Botox for hyperhidrosis or excessive sweating is an FDA-approved treatment that has an impressive safety record. While it is more commonly used in the underarms, other areas of the body such as the palms of the hands, the soles of the feet, face, and can also be treated.
How Botox for Hyperhidrosis Works
Botox is derived from botulinum toxin that paralyzes muscles and blocks the secretion of a chemical responsible for sweating. The longevity of its effect varies significantly from patient to patient, from three months up to a year, because each person metabolizes the substance differently. Exercise, stress, and other lifestyle factors also determine how long the effects can last.
Are You a Good Candidate for Botox for Hyperhidrosis?
It might be tricky to tell the difference between normal sweating and hyperhidrosis. After all, sweating is a critical body function for temperature-control during hot weather.
However, there are signs that indicate that your sweating is more than normal. In a nutshell, if it interferes with your life and body functions and causes embarrassment, then you might be suffering from hyperhidrosis.
- You perspire a lot even when the temperature is mild, forcing you to change clothes multiple times a day.
- Your skin remains wet for long periods of time, which may cause non-healing irritation, poor hygiene, foul odor, or worse, frequent infection.
- Your sweating interferes with your everyday life.
- You sweat even when you remain sedentary.
How Is It Done
During the treatment, your doctor injects about 50 units of Botox into each armpit (or less if it involves smaller areas of the body). In general, the more units injected beneath your skin, the longer the drying effects would last.
Be sure to have your treatment done by a licensed professional (usually a board-certified dermatologist who performs it on a regular basis). In the hands of an experienced medical provider, underarm injection can be completed in less than 10 minutes, with no or very little discomfort.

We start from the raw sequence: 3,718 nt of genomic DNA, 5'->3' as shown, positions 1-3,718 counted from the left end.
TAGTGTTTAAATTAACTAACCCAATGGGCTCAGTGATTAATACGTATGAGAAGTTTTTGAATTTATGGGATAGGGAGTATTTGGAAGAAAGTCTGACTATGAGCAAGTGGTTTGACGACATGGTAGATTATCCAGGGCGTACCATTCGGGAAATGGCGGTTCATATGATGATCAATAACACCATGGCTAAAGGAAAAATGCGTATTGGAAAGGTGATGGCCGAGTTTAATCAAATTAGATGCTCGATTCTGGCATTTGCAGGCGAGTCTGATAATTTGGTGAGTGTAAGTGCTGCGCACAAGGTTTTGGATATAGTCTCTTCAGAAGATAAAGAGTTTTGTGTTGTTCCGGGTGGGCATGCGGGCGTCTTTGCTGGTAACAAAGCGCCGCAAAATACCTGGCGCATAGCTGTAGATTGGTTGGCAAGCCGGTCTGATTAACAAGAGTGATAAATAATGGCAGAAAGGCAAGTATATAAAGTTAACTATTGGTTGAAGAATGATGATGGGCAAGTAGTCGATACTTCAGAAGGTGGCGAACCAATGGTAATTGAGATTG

To ease discomfort, your doctor will use a very fine needle to inject small units of Botox beneath the skin throughout the treated area, about 1-2 cm apart. For additional comfort, he may use numbing techniques such as icing, nerve blocks, and/or vibration analgesia.
Some patients may need a touch-up 1-2 weeks after treatment so any sweating areas that have been missed during the first round of injections can be treated.
High Patient Satisfaction Rate
The vast majority of patients can expect improvement a few days after treatment, although full effects can take up to two weeks. According to studies, Botox for hyperhidrosis affecting the armpit and hand results in a significant decrease in sweating.
Many patients have also reported improved quality of life. This is particularly true for someone with sweaty hands that make it hard to perform even the simplest tasks; and someone whose excessive underarm sweating causes body odor and poor hygiene, which often results in emotional and psychological distress.